What holds us back? A few days ago, I was in midtown, making my way to the E-train, and descending a long escalator at the 5th Avenue station. On the wall to my right was a series of identical posters all the way down, the same poster every six feet or so. You can’t miss them. If I recall, the ad was for some sort of insurance firm. I don’t really remember. But the slogan itself is what stuck in my mind. It declares, “We’ll always get the future wrong” Down, down I went, with the constant reminder that we’ll always get the future wrong. It made me wonder if what holds us back from being salt and light is fear – fear that we’ll get the future wrong. I suppose in the small world of a middle school cafeteria, it was fear of getting their future wrong that prevented the students from standing up for what they knew was right. It was fear of the social ramifications they would incur by breaking ranks with the others, and raising a hand. No one was willing to be salt or light.

In Memphis, TN last month, none of the police officers involved in the arrest of Tyre Nichols was willing to be salt or light and stop the savage, fatal beating of an unarmed citizen. No one was willing at any moment to break ranks with the other officers and shout out like a trumpet, “Stop. This is wrong.” The powers of death are always counting on people not raising a hand, not standing up, and not persevering in resisting evil. Speaking of evil, Vladimir Putin is counting on the west growing weary of his criminal war, and leaving Ukraine to his own devices. He’s counting on the world being like the priest and the Levite on the road between Jerusalem and Jericho, passing by on the other side, and looking the other way to avoid a helpless traveler, beaten and bleeding in the ditch (Luke 10:25-37). Only the Samaritan was willing to shake the salt and shine the light.

Jesus ended the parable of the Good Samaritan by saying, “Go, and do likewise.” It sounds clear enough, but you and I may feel completely inadequate to the task of holding back the evil powers of this world. You may feel underpowered to dispel the darkness of those who corrupt and destroy the creatures of God. So down, down we go, always getting the future wrong. Take heart: the promise of the gospel is that Jesus never commissions us to a task without giving us the means to accomplish it. In today’s reading from 1st Corinthians, we’ve heard St. Paul describe how we have received not the spirit of the world, but the Spirit that is from God, so that we may understand the gifts bestowed on us by God. As Martin Luther wrote in his great hymn, and here I will paraphrase: The Spirit and the Gifts are ours through him who sides with us.

If we truly believe that Jesus commissions us to be salt and light in the world, then it logically follows that God cares about how things unfold on this earth. Not only does God care, but God intervenes. In fact, God gets personally involved in restoring, quickening, soothing, and blessing a bruised and battered world. How? Does God tinker with the laws of nature? Does God stop bullets in mid air? Is God given to the grand interventions that leave no doubt who’s in charge, and assure that history goes the way he wants? I’m not putting any limits on God’s divine ability, but it seems to me that God most often chooses a different way. God, who is Spirit, merges his Spirit with our spirits to raise up willing people to be salt and light and accomplish his purposes on earth. God sent the Spirit and raised up the prophet Isaiah to be salt and light and rail against the injustices taking place in Jerusalem, the city of God. Shout out, do not hold back! Lift up your voice like a trumpet (Isaiah 58:1-12)! God sent the Spirit and raised up the Apostle Paul to preach the Gospel to the Gentiles, and establish churches wherever he could travel.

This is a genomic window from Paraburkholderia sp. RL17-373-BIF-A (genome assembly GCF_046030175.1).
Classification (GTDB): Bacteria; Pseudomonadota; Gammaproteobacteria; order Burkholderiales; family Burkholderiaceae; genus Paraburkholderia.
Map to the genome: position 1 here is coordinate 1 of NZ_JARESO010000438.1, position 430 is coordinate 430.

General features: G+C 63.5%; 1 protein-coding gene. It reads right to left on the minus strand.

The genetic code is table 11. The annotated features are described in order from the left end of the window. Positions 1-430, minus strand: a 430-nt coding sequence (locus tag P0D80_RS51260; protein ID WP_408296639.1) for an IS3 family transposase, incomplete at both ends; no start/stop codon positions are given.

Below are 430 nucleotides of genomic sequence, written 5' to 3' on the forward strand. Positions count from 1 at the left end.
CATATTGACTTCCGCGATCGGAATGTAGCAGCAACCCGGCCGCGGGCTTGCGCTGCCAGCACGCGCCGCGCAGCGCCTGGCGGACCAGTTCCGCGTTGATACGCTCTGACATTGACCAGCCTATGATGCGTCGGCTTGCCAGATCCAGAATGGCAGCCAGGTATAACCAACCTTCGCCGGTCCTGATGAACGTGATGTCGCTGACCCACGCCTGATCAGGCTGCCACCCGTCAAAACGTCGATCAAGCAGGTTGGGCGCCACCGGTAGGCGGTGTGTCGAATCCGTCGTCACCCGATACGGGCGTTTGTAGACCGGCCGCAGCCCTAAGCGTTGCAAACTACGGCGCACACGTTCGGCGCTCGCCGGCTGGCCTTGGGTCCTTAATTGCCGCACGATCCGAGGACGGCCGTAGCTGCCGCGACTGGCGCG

I believe the same Spirit of God is at work today at Grace Church. Later on today is the Annual Meeting of the parish, so it’s an appropriate moment for us to take stock of how we shake and shine. It was in 1808 when Trinity Church established us downtown, directly across the street from themselves. Since then we moved uptown, built this inspiring edifice to the glory of God, and ministered to waves of immigrants entering the United States through Manhattan. We established Grace Church School, and in partnership with them, the GO Project to reach children and families falling through the cracks. In recent times we’ve sponsored and built two houses with Habitat for Humanity. Little by little, we’ve been restoring the glorious interior of Grace Church, and we’ll soon begin some exterior work on the parish house. We keep the church open seven days a week. With volunteer hours and financial grants we support the Red Door Place, so that our neighbors in need may eat. God intervenes through us. Let me say it again: God, who is Spirit, seeks to merge his Spirit with our spirits, and raise up willing people to be salt and light to accomplish his purposes on earth. It is why we pray, why we receive the Sacrament, why we read and study the Scriptures: to receive the mind of Christ, to merge our spirits with God’s Spirit and say, “Here we are, Lord. Send us.”

I think again of that middle school cafeteria, where no one was willing to be salt and light. No one raised a hand when it was clear that it was the right thing to do. I’ve always regretted that I didn’t raise my hand in the moment. You see, I was a student there. I was largely a spectator of the controversy, having had nothing to do with organizing or really even participating in the boycott. I always brought my lunch from home because my parents thought it was too expensive to buy it every day. Even still, one hand raised, my hand raised, could have ended the boycott. Everyone knew the right thing to do. No one was willing to do it.

Jesus said, “You are the salt of the earth … You are the light of the world.” No, the earth did not pivot in a middle school cafeteria. The world did not turn on our failure to act. But opportunities to be salt and light will present themselves in the most mundane of places. The chance to get the future right may be at hand when you least expect it. If we practice being faithful in the small things, when it really matters we will be ready to love and serve the Lord, with gladness and singleness of heart.